OBD, Bench, Boot? | Tuning Explained
When it comes to remapping there are multiple ways to read the data required to tune the ECU. The ECU is the engine/electronic control unit, this is the computer that powers your car and it stores a file which contains all of the maps which we require to add more power and further refine your car. There are three main methods for connecting to the ECU either through the OBD port, on the bench, or in boot mode, but what do these terms actually mean?
The way in which the ECU can be read is dependent on a number of factors including the tool you are using, the hardware model that you are reading and even the software version you are trying to read. Another factor is the level of information you wish to extract from the memory, which map areas you want to access and whether you want a full back up of the file.
OBD Read / Write
OBD reading and writing is perhaps the most common and popular tuning method. It has revolutionised the industry making the accessibility of tuning available to a wider audience. OBD is the "on board diagnostic port" that is used to access the ECU from within the vehicle. It is often located under the steering wheel or around the glove box. It is designed to allow for fast and easy fault diagnostics which assist mechanics with finding problems by scanning the engine control unit for codes. Some cars allow you to take full data reads though the OBD and others will only allow for a partial read. In some newer cars the software is locked and some tools offer VR files which are essentially original files stored on a server that match the software version within the ECU. The tool is then able to bypass the tuning protection and write your modified version of the file. When tuning a car through the OBD you have to be mindful of the battery strength as a break in communication can cause serious errors.
Bench Read / Write
Working on the bench is the term used for taking an ECU from the car and connecting directly to the pins the cars loom would normally plug into. For this you require an external power source and a boot cable. You connect power to multiple pins along with a ground and other forms of communication such as CAN+ and CAN- or KLine. This is also known as working in service mode as it is the method used by the manufacturers such as Bosch and typically you are able to read the full memory storage.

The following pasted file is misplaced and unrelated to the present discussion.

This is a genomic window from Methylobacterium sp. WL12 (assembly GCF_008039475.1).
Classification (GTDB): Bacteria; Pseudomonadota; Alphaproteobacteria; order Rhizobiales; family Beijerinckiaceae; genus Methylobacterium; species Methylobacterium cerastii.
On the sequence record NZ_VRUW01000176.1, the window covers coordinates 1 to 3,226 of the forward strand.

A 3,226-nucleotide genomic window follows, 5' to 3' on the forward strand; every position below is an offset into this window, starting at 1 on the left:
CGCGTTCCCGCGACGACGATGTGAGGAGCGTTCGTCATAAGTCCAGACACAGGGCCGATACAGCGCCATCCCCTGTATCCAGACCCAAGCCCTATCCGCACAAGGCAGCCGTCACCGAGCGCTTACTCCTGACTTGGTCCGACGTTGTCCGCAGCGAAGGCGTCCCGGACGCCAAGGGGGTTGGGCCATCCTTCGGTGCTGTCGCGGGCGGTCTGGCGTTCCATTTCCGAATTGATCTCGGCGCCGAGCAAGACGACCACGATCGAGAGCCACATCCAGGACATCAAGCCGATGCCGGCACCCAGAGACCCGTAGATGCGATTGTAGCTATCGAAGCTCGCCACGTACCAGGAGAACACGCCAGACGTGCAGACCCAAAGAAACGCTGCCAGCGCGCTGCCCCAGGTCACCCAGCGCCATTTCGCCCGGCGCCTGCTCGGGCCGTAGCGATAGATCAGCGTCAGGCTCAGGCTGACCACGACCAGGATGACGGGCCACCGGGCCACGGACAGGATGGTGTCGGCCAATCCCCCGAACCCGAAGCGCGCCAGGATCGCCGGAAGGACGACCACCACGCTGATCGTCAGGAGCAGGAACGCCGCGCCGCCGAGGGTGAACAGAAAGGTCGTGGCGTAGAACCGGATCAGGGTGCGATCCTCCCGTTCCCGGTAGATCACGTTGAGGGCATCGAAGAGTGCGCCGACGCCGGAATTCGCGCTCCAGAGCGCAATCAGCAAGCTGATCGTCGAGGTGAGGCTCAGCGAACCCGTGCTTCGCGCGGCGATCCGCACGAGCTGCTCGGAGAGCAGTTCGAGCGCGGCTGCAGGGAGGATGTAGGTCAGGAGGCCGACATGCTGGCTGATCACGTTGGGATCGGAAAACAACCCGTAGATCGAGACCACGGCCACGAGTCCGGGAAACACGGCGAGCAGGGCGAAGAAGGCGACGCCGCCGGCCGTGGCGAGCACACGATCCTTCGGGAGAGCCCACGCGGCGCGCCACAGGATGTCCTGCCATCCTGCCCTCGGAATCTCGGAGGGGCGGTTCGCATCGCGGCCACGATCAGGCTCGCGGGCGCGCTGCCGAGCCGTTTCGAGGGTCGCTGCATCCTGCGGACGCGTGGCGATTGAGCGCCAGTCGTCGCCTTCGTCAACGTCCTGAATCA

Boot Read / Write
Boot reading and writing is again work done on the bench and it is perhaps the most technical looking as it requires opening of the ECU and connecting pins directly to the chipboard. The basic principles are the same as in service mode, you connect directly to the connection pins however in order to bypass the security chip you connect boot or earth pins directly to the board. You are then able to read and write the full memory, working around the TRICORE protection found on a wide range of Bosch (M)EDC17. Boot mode is often the first option to come to market when a new hardware solution is developed as from a developers perspective it is the first step in discovering all of the protocols and blocks contained within the ECU.
So what is the best way to read the maps from the car? It completely depends on the situation, the tools to hand and the software solution required. Each have their benefits and places in the market. OBD is perhaps the easiest and quickest solution but it doesn't offer the security and protection that a bench read offers. While boot mode is perhaps not as safe as bench mode being able to bypass manufacturer deterrents is a key weapon in any tuners armoury.
If you are interested in how we can communicate with your car or have any further questions feel free to drop us a message or comment below